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The World's Classics

Grant Richards was a Scottish publisher in London when he came up with the idea for a series of pocket hardbacks. The World's Classics were launched in 1901. Sadly his business sense did not match his publishing genius and he went bankrupt in 1905. Henry Frowde, of Oxford University Press, spotted a good thing and snapped up the series.

Compared with the rival Everyman's Library, the books were smaller in size, printed on better paper and typographically superior. There was a lot of experimentation in the early years with different binding materials. Yapp-edged parchment, moroccoette, quarter vellum, buckram and, a personal favourite, cloth imitating tree calf.

By about 1907, smooth green cloth had become the standard binding, with 'Sultan-red' limp leather as the preferred gift version; but the more familiar navy cloth had been introduced as early as 1913. Post WWII, the cloth became coarser but illustrated jackets brought their own charm to the series. Lynton Lamb dominates by the number of his dust-wrapper designs but other artists include Edward Bawden, Mervyn Peake, John Lawrence, David Knight, Edward Ardizzone, Ronald Searle,Dodie Masterman, Diana Bloomfield, Leonard Rosoman, Susan Einzig, William Stobbs and Charles Mozley.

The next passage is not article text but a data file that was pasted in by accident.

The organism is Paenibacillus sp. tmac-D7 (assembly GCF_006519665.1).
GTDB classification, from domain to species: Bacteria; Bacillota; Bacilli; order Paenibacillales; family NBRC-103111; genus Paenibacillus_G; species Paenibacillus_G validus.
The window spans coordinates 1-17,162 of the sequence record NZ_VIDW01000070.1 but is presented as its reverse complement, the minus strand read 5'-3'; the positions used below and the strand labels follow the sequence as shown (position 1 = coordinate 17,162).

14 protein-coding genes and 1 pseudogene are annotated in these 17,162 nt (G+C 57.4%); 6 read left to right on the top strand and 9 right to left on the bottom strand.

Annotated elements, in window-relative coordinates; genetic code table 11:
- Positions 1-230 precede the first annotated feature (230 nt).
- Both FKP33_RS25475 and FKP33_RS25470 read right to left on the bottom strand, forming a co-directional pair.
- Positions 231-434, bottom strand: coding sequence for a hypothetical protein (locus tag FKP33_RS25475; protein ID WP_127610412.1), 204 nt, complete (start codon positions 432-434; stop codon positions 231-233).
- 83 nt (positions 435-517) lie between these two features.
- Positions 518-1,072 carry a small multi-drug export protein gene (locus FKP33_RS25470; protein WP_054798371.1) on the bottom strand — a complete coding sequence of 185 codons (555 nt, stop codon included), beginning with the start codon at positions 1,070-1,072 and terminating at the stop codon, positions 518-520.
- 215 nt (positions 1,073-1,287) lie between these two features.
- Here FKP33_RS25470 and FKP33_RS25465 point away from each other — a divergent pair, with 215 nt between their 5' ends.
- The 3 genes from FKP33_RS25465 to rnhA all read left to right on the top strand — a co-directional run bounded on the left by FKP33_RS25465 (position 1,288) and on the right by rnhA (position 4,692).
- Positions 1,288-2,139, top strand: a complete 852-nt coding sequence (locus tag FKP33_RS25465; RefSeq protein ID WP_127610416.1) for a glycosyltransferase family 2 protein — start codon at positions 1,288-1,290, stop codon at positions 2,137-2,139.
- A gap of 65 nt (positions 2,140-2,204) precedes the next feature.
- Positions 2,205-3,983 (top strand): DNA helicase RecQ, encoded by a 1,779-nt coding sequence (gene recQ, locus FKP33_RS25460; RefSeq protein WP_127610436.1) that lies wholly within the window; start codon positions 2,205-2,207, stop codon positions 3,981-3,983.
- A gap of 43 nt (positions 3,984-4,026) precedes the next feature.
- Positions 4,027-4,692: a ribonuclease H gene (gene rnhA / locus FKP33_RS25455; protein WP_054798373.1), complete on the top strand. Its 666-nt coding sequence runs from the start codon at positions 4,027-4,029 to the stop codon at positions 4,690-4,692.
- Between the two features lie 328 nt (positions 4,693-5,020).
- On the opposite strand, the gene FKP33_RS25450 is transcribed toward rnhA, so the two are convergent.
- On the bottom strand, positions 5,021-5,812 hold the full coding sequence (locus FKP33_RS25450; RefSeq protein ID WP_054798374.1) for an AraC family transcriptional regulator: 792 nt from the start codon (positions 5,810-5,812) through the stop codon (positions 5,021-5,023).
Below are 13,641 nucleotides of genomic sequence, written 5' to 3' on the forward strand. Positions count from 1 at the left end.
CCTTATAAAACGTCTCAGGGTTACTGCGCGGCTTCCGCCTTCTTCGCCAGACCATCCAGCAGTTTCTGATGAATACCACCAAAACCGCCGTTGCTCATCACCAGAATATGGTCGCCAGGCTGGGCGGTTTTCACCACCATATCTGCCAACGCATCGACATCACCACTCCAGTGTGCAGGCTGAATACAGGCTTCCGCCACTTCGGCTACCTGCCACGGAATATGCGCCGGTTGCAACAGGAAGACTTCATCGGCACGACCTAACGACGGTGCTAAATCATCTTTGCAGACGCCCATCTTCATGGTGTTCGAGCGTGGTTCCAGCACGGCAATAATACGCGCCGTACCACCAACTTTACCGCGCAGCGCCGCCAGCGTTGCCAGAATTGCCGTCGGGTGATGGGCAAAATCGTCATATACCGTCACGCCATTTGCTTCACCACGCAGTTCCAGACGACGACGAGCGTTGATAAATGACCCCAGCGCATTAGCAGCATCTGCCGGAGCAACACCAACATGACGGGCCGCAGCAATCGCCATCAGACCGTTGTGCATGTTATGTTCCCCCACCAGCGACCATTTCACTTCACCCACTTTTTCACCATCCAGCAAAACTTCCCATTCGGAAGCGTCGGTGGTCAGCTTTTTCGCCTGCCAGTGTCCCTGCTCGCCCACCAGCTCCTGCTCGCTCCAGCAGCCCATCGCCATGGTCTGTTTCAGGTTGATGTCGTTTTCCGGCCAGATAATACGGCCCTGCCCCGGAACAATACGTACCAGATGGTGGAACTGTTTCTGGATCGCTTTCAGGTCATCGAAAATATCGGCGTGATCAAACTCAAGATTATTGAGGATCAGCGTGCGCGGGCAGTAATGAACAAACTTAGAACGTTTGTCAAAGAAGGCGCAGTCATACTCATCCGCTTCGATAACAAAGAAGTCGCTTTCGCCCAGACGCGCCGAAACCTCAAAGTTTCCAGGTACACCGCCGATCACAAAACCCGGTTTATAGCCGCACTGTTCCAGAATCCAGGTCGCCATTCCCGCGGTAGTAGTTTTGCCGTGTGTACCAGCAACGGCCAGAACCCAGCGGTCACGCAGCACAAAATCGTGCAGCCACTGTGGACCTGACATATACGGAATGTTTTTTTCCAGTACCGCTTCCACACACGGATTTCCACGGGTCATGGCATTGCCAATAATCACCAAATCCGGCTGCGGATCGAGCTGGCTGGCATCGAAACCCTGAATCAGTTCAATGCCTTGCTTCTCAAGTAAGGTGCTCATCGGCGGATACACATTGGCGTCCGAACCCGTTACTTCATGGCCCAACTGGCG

Few would now defend Aylwin by Theodore Watts-Dunton or any of the fiction by Constance Holme being included in a series calling itself 'The World's Classics', but these examples are few and far between and the nearly complete works of Tolstoy and Trollope, the wide range of short story selections from around the world, and the comprehensive collections of essays, plays, poetry, letters, autobiographies, philosophy and politics demonstrate the ambition of these compact volumes.

The World's Classics have been part of my life as a bookseller since Sabrina Izzard at Hall's Bookshop gave me the India paper single volume edition of War & Peace to take on holiday to Corsica. They are truly pocket editions, with good clear print and a collection can occupy very little space but contain many, many happy hours of reading from around the globe.

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